Lauren Preedy – Senior Solicitor – Head of Divorce Team

Choosing Collaborative Family Law

Collaborative Family Law or the collaborative process is a process through which couples are able to resolve the issues arising from the divorce or separation by agreement and through sensible face-to-face negotiation which is backed by a commitment not to commence court proceedings.

There are helpful pages About Collaborative Family Law on the website of Resolution: https://resolution.org.uk/looking-for-help/splitting-up/your-process-options-for-divorce-and-dissolution/the-collaborative-process/ and Wikipedia https://en.wikipedia.org/wiki/Collaborative_law

The starting point for Collaborative Family Law/the Collaborative Process is that the couple together with their solicitors will sign a contract called the Participation Agreement. This is a commitment to resolve issues by agreement and not to go to court.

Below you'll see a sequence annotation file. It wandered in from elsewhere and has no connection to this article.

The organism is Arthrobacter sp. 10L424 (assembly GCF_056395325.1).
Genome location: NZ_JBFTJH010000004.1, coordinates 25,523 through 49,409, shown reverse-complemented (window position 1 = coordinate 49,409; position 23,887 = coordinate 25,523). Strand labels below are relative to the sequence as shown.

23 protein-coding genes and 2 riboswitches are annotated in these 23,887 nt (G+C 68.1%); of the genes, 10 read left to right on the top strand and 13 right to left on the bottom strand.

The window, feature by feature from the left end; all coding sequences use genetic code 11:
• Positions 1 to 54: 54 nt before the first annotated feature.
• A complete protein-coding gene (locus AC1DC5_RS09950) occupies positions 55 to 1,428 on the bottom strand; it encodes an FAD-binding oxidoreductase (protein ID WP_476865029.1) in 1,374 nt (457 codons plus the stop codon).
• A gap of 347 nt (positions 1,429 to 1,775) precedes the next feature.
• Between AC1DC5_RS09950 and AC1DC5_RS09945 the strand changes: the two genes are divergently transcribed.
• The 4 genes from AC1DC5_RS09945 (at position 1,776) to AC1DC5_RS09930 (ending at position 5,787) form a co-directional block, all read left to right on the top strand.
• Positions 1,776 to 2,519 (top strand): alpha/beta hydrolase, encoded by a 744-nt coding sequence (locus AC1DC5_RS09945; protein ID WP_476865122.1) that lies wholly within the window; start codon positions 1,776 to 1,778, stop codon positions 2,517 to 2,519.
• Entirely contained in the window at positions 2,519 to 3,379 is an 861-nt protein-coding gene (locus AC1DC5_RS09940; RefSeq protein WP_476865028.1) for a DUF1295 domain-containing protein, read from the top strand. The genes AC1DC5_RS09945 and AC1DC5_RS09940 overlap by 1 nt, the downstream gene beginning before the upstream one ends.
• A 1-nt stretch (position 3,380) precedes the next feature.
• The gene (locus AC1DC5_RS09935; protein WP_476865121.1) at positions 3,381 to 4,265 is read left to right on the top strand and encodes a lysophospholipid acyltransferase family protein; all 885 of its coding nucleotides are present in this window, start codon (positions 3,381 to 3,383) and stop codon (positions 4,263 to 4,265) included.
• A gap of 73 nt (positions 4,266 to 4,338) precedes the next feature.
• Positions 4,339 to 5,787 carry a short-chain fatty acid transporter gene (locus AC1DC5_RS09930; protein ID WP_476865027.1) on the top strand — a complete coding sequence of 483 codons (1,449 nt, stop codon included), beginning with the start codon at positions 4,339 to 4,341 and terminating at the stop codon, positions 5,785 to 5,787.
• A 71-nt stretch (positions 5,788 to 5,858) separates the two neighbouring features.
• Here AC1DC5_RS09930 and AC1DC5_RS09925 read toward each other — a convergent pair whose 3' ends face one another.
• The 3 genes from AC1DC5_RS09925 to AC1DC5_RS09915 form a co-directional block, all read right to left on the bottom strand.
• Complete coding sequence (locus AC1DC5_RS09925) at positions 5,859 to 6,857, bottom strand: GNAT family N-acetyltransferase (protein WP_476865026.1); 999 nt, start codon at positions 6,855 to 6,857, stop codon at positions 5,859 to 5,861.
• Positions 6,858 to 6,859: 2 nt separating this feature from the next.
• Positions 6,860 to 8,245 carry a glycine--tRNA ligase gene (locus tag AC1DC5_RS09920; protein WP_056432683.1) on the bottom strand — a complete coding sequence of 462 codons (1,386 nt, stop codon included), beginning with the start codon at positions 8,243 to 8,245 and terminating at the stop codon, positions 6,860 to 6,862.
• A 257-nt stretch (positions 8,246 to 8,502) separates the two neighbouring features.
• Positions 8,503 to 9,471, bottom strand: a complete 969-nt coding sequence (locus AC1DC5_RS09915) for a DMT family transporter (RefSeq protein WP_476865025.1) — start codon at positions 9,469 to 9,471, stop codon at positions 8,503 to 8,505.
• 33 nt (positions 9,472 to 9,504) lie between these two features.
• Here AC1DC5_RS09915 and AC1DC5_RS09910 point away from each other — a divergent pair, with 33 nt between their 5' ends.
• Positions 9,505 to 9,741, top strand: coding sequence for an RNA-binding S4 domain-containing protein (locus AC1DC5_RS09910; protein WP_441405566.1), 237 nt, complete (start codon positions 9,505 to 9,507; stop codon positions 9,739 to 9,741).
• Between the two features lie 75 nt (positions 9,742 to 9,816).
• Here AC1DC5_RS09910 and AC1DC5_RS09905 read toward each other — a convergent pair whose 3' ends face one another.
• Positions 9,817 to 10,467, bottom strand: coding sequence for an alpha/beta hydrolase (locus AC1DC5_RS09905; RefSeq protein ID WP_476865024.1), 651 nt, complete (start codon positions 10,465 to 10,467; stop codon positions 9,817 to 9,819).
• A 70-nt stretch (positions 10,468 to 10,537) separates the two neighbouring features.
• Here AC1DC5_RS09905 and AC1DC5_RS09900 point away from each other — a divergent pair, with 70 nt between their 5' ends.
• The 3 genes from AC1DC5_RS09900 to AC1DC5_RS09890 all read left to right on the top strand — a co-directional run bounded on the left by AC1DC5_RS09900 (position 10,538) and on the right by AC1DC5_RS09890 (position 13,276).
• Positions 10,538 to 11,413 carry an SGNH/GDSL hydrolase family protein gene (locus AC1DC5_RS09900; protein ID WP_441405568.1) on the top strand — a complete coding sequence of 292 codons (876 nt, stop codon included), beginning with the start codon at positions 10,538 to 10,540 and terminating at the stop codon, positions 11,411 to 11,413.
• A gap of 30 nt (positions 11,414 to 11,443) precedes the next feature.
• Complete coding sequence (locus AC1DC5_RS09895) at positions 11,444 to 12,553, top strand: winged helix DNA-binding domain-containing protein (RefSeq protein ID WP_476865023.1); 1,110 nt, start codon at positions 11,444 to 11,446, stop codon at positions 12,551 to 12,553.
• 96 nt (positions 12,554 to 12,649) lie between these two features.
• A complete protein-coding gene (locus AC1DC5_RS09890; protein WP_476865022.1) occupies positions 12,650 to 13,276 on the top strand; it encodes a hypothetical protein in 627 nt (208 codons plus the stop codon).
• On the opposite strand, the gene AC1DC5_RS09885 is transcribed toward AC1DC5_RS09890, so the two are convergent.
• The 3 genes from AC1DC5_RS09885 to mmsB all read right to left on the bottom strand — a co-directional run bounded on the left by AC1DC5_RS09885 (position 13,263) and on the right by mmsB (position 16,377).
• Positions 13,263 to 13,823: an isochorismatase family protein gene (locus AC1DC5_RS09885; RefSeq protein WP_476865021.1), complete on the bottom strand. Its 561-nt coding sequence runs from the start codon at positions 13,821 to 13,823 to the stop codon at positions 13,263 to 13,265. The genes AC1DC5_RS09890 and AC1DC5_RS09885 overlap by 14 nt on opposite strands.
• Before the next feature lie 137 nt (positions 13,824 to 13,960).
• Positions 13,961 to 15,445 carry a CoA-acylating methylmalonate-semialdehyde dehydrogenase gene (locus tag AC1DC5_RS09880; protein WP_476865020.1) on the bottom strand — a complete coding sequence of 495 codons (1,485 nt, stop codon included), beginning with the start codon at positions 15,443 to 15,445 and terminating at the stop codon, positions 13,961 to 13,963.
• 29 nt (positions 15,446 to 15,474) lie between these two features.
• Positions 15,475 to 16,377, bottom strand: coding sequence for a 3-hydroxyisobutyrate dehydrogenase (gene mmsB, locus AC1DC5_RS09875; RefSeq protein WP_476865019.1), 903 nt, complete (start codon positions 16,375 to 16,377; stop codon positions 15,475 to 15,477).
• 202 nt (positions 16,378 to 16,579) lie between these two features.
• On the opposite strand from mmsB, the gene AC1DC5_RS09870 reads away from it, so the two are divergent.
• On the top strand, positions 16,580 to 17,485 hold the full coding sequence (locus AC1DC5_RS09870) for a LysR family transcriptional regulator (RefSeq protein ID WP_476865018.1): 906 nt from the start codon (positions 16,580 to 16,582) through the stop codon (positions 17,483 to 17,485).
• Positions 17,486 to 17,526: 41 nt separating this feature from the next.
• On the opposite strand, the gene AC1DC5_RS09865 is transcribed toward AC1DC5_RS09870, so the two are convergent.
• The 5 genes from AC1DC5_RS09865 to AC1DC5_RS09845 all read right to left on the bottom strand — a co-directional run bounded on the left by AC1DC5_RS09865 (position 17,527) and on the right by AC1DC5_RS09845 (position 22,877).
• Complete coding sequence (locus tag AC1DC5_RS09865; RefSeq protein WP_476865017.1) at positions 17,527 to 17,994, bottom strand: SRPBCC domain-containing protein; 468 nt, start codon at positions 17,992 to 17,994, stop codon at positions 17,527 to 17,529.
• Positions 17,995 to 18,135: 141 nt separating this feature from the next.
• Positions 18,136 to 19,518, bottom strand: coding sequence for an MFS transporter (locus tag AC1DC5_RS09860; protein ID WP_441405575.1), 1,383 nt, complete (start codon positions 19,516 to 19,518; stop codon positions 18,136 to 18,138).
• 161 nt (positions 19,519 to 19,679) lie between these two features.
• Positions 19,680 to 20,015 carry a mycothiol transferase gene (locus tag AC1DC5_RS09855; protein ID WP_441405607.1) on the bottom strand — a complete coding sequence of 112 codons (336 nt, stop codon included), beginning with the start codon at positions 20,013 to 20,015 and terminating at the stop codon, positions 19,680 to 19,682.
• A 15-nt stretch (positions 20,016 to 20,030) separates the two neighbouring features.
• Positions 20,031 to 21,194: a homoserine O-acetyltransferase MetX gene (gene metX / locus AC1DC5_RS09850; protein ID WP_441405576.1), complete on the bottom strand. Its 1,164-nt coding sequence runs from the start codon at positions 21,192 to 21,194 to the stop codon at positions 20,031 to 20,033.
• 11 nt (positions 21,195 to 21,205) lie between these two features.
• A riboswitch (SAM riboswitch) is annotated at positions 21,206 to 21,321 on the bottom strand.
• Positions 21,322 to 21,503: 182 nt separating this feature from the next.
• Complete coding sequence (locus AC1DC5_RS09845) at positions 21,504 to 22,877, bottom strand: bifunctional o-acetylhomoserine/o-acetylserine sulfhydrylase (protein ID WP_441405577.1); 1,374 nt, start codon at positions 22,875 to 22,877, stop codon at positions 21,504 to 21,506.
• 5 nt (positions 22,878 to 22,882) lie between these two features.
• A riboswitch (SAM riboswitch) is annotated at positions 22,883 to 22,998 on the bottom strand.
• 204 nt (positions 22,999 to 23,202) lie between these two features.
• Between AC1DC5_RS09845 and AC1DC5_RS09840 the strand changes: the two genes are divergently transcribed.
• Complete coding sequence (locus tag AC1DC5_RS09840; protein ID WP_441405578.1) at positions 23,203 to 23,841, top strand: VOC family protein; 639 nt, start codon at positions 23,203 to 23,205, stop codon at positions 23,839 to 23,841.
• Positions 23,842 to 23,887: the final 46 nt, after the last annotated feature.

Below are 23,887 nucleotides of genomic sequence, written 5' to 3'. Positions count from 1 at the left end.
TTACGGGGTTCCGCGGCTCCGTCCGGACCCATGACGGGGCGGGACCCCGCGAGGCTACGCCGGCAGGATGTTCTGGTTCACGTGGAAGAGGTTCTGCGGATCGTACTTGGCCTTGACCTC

Writing long letters is avoided. Negotiations are conducted face-to-face.

There follow a series of four-way meetings attended by each of the couple and their solicitors.

Additional professionals can join the meetings where it is helpful. These can include financial planners, accountants, child consultants, mediators.

 

A problem-solving approach.

The approach taken is very much a problem-solving approach.

The couple commit in the participation agreement that if the collaborative process breaks down then if there are going to make an application to the court – they will need to instruct different solicitors. This discourages everyone from undermining the process.

It is therefore important that care is taken when deciding whether a case is suitable for the Collaborative Process/Collaborative Family Law or not.

Quite clearly – cases where there is very high conflict and where for example one of the couple is not being honest about their financial situation are unlikely to be suitable for the collaborative process.

Experienced professionals working together